Nonsteroidal anti-inflammatory drugs (NSAIDs) are the most commonly prescribed drugs to treat post- traumatic inflammation and pain, although they carry significant risk of serious, dose-dependent adverse events. Corticosteroids, which are an alternative class of anti-inflammatory drugs, are rarely prescribed for post-traumatic inflammation, due to adverse effects on wound healing and their lack of specificity. Thus, there is a great need for novel anti-inflammatory therapies with better safety profiles. There is also a great medical need for novel, safe anti-inflammatory compounds that also have analgesic properties. NaV1.7 is an ion channel that is expressed on primary nociceptors, where they mediate pain. Evidence suggests that NaV1.7 is also expressed on dendritic cells of the immune system, where their function is yet unknown. Chromocell created a novel class of analgesic compounds, CC7442 and structural analogs, that selectively block NaV1.7 and are currently FDA fast tracked in clinical trials to treat pain. As we show within, in a surgical incision model of pain and inflammation, rats treated with CC7442 had markedly reduced paw edema and accelerated resolution of the edema. Another analog, CC8464, is currently completing Phase I human safety trials. In the rat surgical incision model, CC8464 was administered to animals for 7 days and fully resolved edema in 17 days compared to 28 days with Ibuprofen. CC8464 also reduced inflammatory cell infiltration of the pancreas and reduced systemic levels of the pro-inflammatory cytokine, TNFa. Within this project, we will characterize the anti-inflammatory effects of CC7442 in the rat surgical incision model, as well as in vitro using PBMCs. If our hypothesis is correct, then CC7442 will be a first in class analgesic drug to treat post-surgical inflammation and pain by selectively targeting the peripheral, inactivated NaV1.7 channel.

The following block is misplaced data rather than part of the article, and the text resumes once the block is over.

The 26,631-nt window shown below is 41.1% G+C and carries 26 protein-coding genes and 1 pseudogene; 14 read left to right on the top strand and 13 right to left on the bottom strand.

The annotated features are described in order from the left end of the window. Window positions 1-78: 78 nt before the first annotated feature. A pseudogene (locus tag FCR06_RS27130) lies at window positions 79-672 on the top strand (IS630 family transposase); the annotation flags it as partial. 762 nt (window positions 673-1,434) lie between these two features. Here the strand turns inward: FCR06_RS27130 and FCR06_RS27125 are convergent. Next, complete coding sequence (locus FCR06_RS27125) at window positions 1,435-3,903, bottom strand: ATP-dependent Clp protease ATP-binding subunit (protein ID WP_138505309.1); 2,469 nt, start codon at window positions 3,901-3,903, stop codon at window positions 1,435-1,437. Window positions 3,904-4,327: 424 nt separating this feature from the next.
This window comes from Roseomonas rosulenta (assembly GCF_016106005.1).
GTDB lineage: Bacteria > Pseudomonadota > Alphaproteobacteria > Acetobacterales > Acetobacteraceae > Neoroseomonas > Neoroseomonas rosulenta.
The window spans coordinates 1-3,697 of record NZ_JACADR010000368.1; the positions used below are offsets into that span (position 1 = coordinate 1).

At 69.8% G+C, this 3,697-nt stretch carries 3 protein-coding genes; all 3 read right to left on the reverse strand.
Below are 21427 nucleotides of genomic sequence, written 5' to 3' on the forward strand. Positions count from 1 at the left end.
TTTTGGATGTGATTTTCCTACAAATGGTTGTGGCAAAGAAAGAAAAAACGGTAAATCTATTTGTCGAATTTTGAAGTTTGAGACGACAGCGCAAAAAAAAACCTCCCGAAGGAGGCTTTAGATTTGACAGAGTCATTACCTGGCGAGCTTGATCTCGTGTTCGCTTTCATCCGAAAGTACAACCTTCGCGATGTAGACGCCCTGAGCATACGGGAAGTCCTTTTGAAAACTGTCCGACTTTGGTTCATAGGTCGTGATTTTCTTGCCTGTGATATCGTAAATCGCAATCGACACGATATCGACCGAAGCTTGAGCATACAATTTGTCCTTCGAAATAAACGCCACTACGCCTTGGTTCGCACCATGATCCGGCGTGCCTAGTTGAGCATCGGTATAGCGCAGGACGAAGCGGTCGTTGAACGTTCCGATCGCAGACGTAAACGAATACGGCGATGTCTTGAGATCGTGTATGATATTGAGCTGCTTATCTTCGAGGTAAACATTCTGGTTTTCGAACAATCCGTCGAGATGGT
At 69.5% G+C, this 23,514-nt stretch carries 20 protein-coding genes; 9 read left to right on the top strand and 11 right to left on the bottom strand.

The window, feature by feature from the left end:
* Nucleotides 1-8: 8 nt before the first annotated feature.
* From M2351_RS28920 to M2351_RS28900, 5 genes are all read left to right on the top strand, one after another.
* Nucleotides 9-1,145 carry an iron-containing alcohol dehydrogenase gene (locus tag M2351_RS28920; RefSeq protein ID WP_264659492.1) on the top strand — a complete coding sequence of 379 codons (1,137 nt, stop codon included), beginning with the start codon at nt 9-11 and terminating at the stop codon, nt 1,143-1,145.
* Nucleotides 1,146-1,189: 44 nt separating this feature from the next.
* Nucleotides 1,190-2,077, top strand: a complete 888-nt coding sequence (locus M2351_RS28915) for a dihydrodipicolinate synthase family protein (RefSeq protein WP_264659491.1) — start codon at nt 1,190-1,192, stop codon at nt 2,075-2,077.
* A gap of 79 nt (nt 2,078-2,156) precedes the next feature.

Specific Aim 1 : Determine local anti-inflammatory effects of CC7442 in the rat surgical incision model. The goal of this aim is to provide molecular or cellular evidence to explain the observed reduction in edema with our NaV1.7 inhibitors and suggest possible mechanisms of action. We will assess inflammatory parameters within the paw, including (a) local levels of inflammatory mediators, (b) infiltration of immune cell subsets, (c) histological assessment of tissue structure and the formation of granulation beds, and (d) changes in NaV1.7 expression.
Specific Aim 2 : Determine systemic anti-inflammatory effects of CC7442 in surgical incision rat model. In this aim, we will determine effects on inflammatory parameters in blood, including (a) circulating levels of inflammatory mediators and (b) proportions of circulating immune cell subsets.
Specific Aim 3 : Study effect of CC7442 on human PBMC cytokine secretion in vitro. We will study the effect of CC7442 on inflammatory markers excreted by cultured human PBMCs with and without LPS stimulation. Cytokines secreted into the media will be measured by multiplexed immunoassays. Milestones: Observation of a statistically significant decrease in proinflammatory cytokines and an increase in anti-inflammatory cytokines in the paw and to a lesser extent systemically.
In its most extreme form, inflammation can lead to organ death and sepsis. Nonsteroidal anti-inflammatory drugs (NSAIDs) and Corticosteroids are both significantly limited in terms of benefit due to many clinical-related issues including serious, dose-dependent adverse events, adverse effects on wound healing and lack of specificity. If this project is successful then CC7442 will be a first-in-class analgesic drug to treat post-surgical inflammation by selectively targeting the peripheral, inactivated NaV1.7 channel